Benefits of attending a residential triathlon training camp

Reasons to take on a triathlon training camp

Find out how triathletes can benefit from attending a residential triathlon training camp to train almost as though you are a pro athlete.


Will Clarke

Written by Will Clarke

Will is a British triathlete. He's a former U23 World and European Champion, competed at Beijing 2008 and has twice been British national champion.  He now competes on the World Ironman 70:3 circuit.

As a professional triathlete with a small family and a Labradoodle (who luckily will come with me for my easy run) life can be very chaotic and most of the time I certainly feel like there just are not enough hours in the day. Now throw in a serious job in there and for your average amateur athlete there can’t be any hours left in the week! It’s very much a hard balancing act to get right. Attending a residential triathlon training camp could be the answer to getting in a good block of training; find out how it could help.

14 hours per week minimum training

Of the five athletes that I coach the minimum I have them training is 14 hours a week, and they definitely need that many hours and more if they want to reach their goals. In my eyes you should tick over with this sort of volume on a weekly basis, but it can be especially beneficial if every so often you can overload yourself with a much longer and harder block of training to stress the body in order to adapt and improve. That’s where it can be really beneficial to your performance is you can build in a training camp into the year.

Train as a pro

A training camp gives you that opportunity to train as if you were a professional athlete. I always think as soon as you go somewhere warm over winter you all of a sudden feel 50 watts stronger and lose 5kgs! That boost will carry you through a great camp so you leave there with a nice boost in fitness, having lost some of your winter weight and feeling much better about your training, so you’re ready to come back home and carry back on with the winter training.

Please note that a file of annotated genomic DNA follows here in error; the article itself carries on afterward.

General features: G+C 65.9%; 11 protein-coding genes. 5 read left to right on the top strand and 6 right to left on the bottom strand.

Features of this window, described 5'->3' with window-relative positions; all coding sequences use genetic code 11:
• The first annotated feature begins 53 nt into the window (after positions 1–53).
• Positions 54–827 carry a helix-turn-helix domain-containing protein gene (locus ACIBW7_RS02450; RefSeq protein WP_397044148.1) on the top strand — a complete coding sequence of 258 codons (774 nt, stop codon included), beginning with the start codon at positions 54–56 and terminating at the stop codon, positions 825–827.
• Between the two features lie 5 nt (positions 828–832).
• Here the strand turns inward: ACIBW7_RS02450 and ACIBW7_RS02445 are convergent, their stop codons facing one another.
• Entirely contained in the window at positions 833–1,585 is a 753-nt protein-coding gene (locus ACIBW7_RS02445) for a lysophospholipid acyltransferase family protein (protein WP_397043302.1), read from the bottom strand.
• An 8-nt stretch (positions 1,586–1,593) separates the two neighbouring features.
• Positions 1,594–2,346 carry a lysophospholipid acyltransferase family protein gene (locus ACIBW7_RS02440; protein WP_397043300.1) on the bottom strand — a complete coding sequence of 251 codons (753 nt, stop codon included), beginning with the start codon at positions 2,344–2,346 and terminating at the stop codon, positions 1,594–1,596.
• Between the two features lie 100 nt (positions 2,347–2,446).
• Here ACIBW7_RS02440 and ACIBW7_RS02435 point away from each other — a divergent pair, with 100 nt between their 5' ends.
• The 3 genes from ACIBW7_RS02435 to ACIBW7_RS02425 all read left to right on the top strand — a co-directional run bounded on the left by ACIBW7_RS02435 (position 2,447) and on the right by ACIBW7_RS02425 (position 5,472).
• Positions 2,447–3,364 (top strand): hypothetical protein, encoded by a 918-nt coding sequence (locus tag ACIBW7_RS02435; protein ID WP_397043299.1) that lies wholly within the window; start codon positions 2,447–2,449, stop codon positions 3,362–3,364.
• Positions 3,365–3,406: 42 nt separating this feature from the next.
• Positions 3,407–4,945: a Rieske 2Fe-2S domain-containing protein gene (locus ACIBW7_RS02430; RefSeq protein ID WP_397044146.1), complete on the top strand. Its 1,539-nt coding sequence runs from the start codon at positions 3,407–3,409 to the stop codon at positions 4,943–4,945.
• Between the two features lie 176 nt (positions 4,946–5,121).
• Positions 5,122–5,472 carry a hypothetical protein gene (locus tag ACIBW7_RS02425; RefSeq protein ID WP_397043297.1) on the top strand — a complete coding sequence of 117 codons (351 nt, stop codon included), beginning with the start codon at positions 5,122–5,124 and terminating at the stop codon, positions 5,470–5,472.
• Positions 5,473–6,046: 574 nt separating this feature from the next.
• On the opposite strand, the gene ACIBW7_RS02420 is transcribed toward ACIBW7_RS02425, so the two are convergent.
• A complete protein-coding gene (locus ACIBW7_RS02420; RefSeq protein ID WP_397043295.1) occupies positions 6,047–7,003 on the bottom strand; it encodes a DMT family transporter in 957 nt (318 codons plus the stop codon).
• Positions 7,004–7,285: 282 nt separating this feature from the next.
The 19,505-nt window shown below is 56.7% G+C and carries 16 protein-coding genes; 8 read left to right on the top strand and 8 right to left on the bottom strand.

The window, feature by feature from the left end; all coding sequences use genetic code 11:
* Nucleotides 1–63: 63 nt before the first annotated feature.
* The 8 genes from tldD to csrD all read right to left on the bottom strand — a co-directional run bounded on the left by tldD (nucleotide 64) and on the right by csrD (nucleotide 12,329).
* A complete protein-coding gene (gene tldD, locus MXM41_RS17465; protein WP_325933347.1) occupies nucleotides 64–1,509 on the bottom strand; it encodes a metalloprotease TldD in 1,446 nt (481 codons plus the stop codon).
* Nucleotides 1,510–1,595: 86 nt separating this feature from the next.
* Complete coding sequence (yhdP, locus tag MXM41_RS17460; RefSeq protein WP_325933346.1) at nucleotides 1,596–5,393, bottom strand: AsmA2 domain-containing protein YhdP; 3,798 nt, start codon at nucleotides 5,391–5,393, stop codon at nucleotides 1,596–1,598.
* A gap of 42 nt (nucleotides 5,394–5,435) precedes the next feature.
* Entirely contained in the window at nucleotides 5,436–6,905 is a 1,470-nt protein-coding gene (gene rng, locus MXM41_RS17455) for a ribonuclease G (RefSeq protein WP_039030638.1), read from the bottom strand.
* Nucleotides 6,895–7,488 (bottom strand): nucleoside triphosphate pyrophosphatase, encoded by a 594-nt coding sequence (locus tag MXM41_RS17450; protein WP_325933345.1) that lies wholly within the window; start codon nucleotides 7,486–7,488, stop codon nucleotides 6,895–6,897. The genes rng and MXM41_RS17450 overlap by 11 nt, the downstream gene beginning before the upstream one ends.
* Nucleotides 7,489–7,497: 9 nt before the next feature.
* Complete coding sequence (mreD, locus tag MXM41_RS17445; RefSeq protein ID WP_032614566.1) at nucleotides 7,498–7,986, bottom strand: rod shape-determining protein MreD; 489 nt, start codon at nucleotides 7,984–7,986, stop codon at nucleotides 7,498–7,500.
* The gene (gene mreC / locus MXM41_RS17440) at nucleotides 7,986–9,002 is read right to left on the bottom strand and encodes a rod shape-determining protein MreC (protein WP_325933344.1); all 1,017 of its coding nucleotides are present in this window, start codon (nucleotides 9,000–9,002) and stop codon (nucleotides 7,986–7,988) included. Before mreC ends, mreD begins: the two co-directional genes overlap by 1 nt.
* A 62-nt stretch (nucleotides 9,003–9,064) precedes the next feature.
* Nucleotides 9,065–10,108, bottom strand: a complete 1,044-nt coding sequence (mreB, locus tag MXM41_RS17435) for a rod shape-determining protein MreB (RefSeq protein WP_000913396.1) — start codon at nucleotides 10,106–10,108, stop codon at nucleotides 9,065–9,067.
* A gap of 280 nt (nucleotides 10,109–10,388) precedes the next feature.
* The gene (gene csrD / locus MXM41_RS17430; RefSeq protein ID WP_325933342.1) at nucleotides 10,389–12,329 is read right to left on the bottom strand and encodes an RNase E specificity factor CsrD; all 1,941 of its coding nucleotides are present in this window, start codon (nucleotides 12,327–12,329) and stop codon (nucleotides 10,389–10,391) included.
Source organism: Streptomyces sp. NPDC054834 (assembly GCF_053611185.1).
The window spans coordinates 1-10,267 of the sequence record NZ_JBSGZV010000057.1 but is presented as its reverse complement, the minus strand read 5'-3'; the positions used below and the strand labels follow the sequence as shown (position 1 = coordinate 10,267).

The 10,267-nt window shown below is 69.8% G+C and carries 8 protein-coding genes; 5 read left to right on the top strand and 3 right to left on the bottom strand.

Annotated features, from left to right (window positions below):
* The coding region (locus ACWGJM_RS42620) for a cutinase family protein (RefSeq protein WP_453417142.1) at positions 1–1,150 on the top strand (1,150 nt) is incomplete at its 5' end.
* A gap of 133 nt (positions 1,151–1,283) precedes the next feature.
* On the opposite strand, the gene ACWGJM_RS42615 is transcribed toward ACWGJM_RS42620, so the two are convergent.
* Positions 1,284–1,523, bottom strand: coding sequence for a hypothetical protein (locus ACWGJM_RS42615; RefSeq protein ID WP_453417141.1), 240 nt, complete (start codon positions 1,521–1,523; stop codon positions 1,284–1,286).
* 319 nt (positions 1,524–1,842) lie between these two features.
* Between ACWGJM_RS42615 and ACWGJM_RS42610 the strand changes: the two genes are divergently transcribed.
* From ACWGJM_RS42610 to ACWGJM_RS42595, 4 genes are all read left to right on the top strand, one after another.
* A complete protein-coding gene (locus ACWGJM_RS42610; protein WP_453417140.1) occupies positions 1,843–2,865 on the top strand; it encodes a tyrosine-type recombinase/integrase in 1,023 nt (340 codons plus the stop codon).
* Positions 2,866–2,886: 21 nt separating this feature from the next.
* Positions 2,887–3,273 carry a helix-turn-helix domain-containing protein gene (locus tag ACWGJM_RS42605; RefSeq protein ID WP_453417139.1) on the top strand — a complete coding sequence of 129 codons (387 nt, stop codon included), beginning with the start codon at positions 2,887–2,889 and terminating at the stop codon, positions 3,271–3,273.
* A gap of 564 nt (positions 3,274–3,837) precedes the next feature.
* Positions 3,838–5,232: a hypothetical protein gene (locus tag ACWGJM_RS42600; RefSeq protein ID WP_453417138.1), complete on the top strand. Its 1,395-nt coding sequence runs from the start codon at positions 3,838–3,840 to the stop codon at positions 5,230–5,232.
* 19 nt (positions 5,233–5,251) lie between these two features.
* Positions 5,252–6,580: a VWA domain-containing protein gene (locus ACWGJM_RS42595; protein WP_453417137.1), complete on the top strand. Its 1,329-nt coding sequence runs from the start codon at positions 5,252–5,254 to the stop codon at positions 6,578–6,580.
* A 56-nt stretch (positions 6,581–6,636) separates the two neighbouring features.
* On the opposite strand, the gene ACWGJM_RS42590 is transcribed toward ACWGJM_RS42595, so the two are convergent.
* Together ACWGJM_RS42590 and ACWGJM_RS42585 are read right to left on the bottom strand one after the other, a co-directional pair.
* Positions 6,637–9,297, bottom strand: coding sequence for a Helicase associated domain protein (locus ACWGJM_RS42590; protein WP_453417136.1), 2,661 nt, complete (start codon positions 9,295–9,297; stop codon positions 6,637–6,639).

Rest and recover well

Rest is an important principle of training and when you’re on a training camp, usually in warmer climes than at home, you have more than enough opportunity to get a solid night sleep and rest on the sun lounger between sessions. With the extra rest you’re having you’ll probably surprise yourself by how much training you can tolerate and how you can back up the days.

Boost your confidence and motivation

With the change in environment, the nice warm sunny days and the big miles you’ve done you’ll always leave a training camp feeling fit, healthy and really good about yourself and probably ready to go home and rest and recover. Just those couple of weeks will give you a big boost in fitness and provide you with the confidence and motivation to go back home and continue to build on your fitness from there into the season.

Realistic goals

I often think that the winter time is the most beneficial time to plan a training camp. The winter is all about consistency, backing up the weeks and building up your foundations for a big year of racing. When you arrive at the training camp sit down and plan out what you want to achieve from the camp and be realistic.

10 days is the perfect duration

Around 10 days is the perfect duration if you’re wanting to go out there and hit a heap of volume. If you’re strong you’ll last a two-week stint but usually after 10 days you’re starting to lose the will! In the winter time, the Canary islands are the best place to train in Europe. I love to go to Lanzarote and stay at Sands Beach Resort. It’s the warmest place at that time of year, the weather is still in the 20’s, the sun is out most days and you’ll have to battle the winds which will make you nice and strong and probably knackered! Perfect for that time of year.

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